Confidence Levels – Authority Hierarchy

Confidence Levels – Authority Hierarchy

Confidence Levels Tax Reporting Positions

Confidence Levels – Authority Hierarchy – Reporting Position analysis is perhaps the most difficult part of a tax practitioner’s work.

Confidence Levels - Authority Hierarchy
Confidence Levels – Authority Hierarchy

Confidence Levels Tax Reporting Positions is perhaps the most difficult part of a tax practitioner’s work. 

  • Will (at least 90%): While the term is not defined by law, this means a virtually certain position. Be cautious in using this term as it can relay a certain level of confidence. 

 

  • Should (at least 70%): While not defined by law, the preponderance and weight of support are favorable. Be cautious in using this term as it can relay a certain level of confidence. 

 

  • More Likely than Not (at least >50%): Reasonable belief that the tax treatment of an item at the time the return is more likely than not the proper tax treatment (i.e., there is a greater than 50% chance it will be upheld if challenged by the IRS) based on an analysis of pertinent facts and authorities in the manner described in Regs. Sec. 1.6662-4(d)(3)(ii). [Regs. Sec. 1.6664-4(f)(2)(B)]

 

  • Substantial Authority (at least 40%): An objective standard involving an analysis of the law and application of the law to the relevant facts. Substantial authority exists if the weight of the authority supporting the treatment is substantial in relation to the weight of the authority supporting contrary treatment. [Regs. Sec. 1.6662-4(d)]

 

  • Realistic Possibility of Success (at least 33%): A reasonable and well-informed analysis of the law and the facts by a person knowledgeable in tax law would lead such a person to conclude that the position has approximately a one-in-three (or greater) likelihood of being sustained on its merits. [AICPA SSTS No. 1] 

 

  • Reasonable Basis (20%): If a position on one or more authorities, it will generally satisfy reasonable basis even though it does not satisfy the substantial authority standard (not merely arguable or not merely a colorable claim). [Regs. Sec.1.6662-3(b)(3); Joint Committee on Taxation Interest and Penalty Study (JCS-3-99)]

 

  • Below Reasonable Basis, including Frivolous (below 20%): A position that is patently improper with no plausible argument in support of the position. [Not defined by statute or regulation]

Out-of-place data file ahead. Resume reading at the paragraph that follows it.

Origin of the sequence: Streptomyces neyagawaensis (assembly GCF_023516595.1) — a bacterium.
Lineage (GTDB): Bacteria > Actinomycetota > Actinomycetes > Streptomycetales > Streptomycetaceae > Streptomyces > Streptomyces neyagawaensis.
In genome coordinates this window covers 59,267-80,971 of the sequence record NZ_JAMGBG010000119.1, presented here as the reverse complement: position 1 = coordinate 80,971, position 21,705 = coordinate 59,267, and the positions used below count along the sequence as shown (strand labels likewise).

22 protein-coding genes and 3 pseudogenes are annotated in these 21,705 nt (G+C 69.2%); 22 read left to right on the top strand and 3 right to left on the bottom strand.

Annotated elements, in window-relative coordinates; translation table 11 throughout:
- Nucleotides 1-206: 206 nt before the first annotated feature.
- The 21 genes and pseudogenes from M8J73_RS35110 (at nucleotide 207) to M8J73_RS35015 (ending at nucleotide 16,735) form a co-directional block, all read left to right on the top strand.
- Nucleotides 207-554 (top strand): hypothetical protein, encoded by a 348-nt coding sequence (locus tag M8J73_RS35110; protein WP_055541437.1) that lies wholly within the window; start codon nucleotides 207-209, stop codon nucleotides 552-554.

The analysis utilizing an established for types of authority for Federal Income Tax purposes.

Hierarchy Sources – Tax Authority

Confidence Levels - Authority Hierarchy
Confidence Levels – Authority Hierarchy

1. Internal Revenue Code (IRC) / United States Code (USC)

2. Treasury Regulations (Treas.Reg.) / Code of Federal Regulations (CFR)

3. U.S. Supreme Court (U.S. or L.Ed. or S.Ct.)

4. U.S. Circuit Courts of Appeals (F. or F.2d.). 13 total.

5. Federal courts of original jurisdiction (decisions may be appealed to a Circuit Court of Appeals):

A. U.S. District Courts (cited as F. Supp.)
Federal District Court decisions will vary on a particular topic since each court decision by a separate, geographically bound court. 94 districts nationwide.

B. U.S. Tax Court
The tax court is a national court and will only follow the decision of the Circuit Court in which the taxpayer. As a result, Tax Court decisions are not necessarily consistent on a particular topic. Tax court decisions as follows:

I. Regular decisions rendered on particular topics which are still unsettled or controversial. Decisions may be made by one judge or reviewed by the entire court. (cited as TC since 1942; BTA before 1942)

II. Memorandum decisions, generally made by one judge, are also primary authority but on less controversial, settled issues. (cited as TCM)

C. U.S. Court of Federal Claims (cited as FedCl since 1992; ClCt from 1982-1992; CtCl before 1982) National court that handles all types of claims against the U.S. government, including those in the tax area.

7. Revenue Rulings (cited as Rev. Rul.)
Issued by the IRS, establishing official IRS interpretation of the tax law for specific types of transactions. Binding for the IRS for the future tax treatment of such transactions.

8. Private Letter Rulings (cited as PLR or LtrRul)
Issued by the IRS upon request to an individual taxpayer regarding tax treatment for a specific transaction being considered.

Regulation of Tax Professionals

Internal Revenue Service